Immune molecules and cortical synaptogenesis: possible implications for the pathogenesis of autism
McAllister, A Kimberley
University of California, Davis
Basic & Clinical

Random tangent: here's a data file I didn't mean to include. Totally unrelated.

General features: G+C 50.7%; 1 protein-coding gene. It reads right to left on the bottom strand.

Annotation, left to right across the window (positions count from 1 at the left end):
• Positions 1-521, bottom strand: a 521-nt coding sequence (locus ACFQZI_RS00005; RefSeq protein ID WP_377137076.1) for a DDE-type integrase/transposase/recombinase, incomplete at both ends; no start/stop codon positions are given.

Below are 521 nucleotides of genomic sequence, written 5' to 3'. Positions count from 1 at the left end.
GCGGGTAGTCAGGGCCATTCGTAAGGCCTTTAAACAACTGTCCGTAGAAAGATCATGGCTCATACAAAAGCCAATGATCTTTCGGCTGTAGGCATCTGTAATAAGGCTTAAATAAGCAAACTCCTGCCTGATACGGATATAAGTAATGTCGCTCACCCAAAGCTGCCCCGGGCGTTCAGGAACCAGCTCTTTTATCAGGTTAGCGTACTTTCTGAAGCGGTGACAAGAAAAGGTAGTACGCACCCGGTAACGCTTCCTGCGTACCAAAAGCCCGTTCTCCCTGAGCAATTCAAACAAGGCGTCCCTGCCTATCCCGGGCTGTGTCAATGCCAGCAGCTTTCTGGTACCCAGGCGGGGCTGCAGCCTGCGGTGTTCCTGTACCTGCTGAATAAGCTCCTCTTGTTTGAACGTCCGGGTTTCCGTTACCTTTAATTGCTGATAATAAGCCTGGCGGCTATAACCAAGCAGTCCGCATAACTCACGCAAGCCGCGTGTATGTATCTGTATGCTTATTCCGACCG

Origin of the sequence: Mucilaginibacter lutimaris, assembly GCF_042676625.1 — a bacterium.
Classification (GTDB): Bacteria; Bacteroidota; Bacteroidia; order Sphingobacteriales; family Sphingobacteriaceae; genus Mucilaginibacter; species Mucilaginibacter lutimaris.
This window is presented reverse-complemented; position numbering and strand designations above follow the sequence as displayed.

Proper formation of connections in the brain during childhood provides the substrate for adult perception, learning, memory, and cognition. Tragically, improper formation or function of these connections may lead to many neurodevelopmental disorders, including autism. Although there is clearly a strong genetic component to autism, its incidence also appears to be influenced by a wide range of environmental factors. Many of these factors have in common the ability to alter immune function. Since MHCI molecules are proteins that mediate the immune response and that are also present on neurons, it is possible that changes in expression of MHCI in the developing brain lead to the cellular changes that contribute to autism. Recently, Dr. McAllister's lab has discovered that MHCI molecules negatively regulate the initial formation of connections in the developing brain. This result is particularly exciting because it implies that environmental factors that initiate an immune response could dramatically affect connectivity in the developing brain and thereby alter cognition. Since cytokines potently regulate MHCI expression in the immune system and several cytokines have been found to be upregulated in the brains of autistic children, it is possible that these cytokines alter synaptic connectivity in the developing brain by altering MHCI levels. This project will test this hypothesis. What this means for people with autism: Results from these experiments will identify whether alterations in MHCI levels could be involved in the pathogenesis of autism. Elucidating the mechanisms by which MHCI molecules act could reveal possible therapeutic targets for preventing and/or treating autism.